It’s been an exciting Tuesday morning! THE ROAD HOME and RETURN TO LOVE
won gold medals in the Readers’ Favorite Contest. TRH won in the Fiction-Historical-Personage category and RTL won in the Romance-General category.
AND… HOME AGAIN won silver in the Short Story category. Thanks to all the readers who are reading and enjoying my work!!
I’m going to take a look over my shoulder, back into 1890 when The Compendium of Cookery and Reliable Recipes was written. As I mentioned in an earlier post, I am sharing some of the research I’ve done in order to shape the character and plot of The Road Home and The Garden Promise.
While this cookbook covers every imaginable type of food preparation known at the time it was written, it includes other topics for homemakers as they cobble their lives into pleasant existences, encouraging women to make the most of their circumstances no matter what they are.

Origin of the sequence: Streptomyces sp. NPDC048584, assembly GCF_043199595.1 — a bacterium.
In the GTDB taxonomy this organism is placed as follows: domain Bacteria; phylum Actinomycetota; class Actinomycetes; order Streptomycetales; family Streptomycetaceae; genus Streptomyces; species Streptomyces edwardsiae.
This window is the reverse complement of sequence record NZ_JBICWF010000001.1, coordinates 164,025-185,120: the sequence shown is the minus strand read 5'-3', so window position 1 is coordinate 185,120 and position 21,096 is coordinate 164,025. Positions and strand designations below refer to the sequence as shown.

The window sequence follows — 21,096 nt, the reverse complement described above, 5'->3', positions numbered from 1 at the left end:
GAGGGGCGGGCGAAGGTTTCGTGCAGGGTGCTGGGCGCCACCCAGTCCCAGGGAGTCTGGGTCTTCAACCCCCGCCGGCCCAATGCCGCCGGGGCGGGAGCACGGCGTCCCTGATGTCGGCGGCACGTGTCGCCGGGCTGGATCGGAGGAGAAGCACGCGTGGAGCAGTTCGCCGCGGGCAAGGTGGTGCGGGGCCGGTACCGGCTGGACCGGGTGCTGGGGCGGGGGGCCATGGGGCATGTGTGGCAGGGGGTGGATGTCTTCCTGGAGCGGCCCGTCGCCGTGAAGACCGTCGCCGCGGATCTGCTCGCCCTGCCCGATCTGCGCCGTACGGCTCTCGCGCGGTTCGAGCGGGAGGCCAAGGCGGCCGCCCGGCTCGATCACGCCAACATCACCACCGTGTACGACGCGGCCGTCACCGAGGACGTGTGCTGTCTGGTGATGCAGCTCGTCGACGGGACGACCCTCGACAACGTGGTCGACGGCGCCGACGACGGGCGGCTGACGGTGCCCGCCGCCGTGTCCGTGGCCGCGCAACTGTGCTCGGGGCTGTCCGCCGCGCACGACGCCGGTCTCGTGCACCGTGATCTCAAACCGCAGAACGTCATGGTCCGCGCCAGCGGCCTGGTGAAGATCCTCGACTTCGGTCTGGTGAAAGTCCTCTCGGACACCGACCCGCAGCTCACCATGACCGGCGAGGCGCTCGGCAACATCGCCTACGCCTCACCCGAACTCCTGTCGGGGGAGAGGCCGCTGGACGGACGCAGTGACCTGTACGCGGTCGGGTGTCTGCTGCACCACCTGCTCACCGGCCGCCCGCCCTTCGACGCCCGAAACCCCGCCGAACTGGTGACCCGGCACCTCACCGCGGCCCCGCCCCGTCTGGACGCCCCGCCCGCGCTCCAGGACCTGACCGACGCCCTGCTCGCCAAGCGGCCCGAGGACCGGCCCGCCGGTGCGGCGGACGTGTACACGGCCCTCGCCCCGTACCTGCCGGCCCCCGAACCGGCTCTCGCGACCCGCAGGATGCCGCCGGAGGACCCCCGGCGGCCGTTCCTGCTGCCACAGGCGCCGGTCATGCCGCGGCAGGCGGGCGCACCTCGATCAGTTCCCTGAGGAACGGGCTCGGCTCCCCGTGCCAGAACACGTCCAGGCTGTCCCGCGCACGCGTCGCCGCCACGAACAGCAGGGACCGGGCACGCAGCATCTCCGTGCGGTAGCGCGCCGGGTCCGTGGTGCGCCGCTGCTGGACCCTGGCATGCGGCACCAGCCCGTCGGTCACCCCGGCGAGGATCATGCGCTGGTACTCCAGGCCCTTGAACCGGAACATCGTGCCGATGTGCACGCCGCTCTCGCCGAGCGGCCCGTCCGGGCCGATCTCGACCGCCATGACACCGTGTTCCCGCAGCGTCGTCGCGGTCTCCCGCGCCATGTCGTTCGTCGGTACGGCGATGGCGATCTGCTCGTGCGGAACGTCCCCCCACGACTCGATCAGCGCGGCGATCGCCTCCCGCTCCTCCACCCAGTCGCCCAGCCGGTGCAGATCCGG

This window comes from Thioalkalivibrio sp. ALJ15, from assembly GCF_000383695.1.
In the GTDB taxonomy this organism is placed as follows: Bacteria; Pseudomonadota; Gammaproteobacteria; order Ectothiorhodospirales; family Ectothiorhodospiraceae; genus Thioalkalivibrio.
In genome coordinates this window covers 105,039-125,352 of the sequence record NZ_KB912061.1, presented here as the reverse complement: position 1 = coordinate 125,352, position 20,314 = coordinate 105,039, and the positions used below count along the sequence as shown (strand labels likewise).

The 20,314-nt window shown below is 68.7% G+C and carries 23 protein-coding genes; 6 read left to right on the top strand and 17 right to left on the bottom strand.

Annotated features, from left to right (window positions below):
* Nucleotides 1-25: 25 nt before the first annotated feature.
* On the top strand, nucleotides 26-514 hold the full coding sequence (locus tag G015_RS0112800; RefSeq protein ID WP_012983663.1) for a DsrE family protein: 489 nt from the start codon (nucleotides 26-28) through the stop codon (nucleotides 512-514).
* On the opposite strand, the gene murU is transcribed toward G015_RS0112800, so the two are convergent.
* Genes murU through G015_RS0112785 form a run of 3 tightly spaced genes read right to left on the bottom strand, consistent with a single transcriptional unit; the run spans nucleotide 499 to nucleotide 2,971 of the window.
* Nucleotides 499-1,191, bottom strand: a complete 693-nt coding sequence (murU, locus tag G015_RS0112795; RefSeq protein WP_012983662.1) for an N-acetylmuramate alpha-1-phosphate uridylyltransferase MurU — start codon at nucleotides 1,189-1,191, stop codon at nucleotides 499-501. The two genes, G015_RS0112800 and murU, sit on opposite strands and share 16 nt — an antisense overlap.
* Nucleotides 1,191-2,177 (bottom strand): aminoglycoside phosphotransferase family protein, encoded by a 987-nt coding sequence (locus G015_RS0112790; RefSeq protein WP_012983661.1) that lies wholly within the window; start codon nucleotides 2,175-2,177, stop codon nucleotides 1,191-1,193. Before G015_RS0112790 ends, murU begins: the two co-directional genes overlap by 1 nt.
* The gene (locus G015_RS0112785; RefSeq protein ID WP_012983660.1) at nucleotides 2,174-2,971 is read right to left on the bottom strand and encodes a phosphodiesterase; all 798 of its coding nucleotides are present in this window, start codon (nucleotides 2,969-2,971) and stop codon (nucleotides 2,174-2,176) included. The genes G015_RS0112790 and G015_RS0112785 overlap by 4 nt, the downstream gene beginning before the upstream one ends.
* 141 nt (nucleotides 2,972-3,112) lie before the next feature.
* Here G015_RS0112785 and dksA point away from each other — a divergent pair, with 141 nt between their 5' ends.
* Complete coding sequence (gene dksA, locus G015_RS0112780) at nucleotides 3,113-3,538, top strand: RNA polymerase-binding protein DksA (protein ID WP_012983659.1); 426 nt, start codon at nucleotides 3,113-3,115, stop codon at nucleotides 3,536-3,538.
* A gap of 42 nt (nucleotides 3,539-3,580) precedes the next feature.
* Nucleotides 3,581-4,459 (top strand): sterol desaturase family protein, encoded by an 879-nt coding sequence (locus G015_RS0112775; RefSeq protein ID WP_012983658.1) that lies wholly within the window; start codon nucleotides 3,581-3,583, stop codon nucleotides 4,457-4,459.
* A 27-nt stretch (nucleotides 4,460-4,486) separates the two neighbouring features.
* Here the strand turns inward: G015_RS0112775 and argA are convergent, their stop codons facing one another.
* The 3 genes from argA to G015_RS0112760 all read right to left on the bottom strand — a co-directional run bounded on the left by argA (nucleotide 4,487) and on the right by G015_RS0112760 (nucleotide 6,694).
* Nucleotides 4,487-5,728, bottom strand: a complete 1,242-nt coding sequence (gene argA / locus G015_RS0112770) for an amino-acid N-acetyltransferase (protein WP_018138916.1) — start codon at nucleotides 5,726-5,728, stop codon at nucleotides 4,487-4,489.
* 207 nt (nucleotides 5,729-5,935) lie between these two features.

There’s a section on “How to be Handsome.” And as you can imagine, the authors, Mrs. E. C. Blakeslee of Chicago, Miss Emma Leslie of Philadelphia, and Dr. S.H. Hughes of Boston, weren’t referring to how a man might keep himself attractive. It was the housewives they were speaking to.
“… the power of beauty has controlled the fate of dynasties and the lives of men. How to be beautiful, and consequently powerful, is a question of far greater importance to the feminine mind than predestination or any other abstract subject.” (Page 299)
I suppose this perspective explains the need to actually address a woman’s appearance in a book mostly devoted to caring for one’s home. As I first read this section I was surprised to find that the authors suggest “The first step to good looks is good health, and the first clement of health is cleanliness.” (Page 299)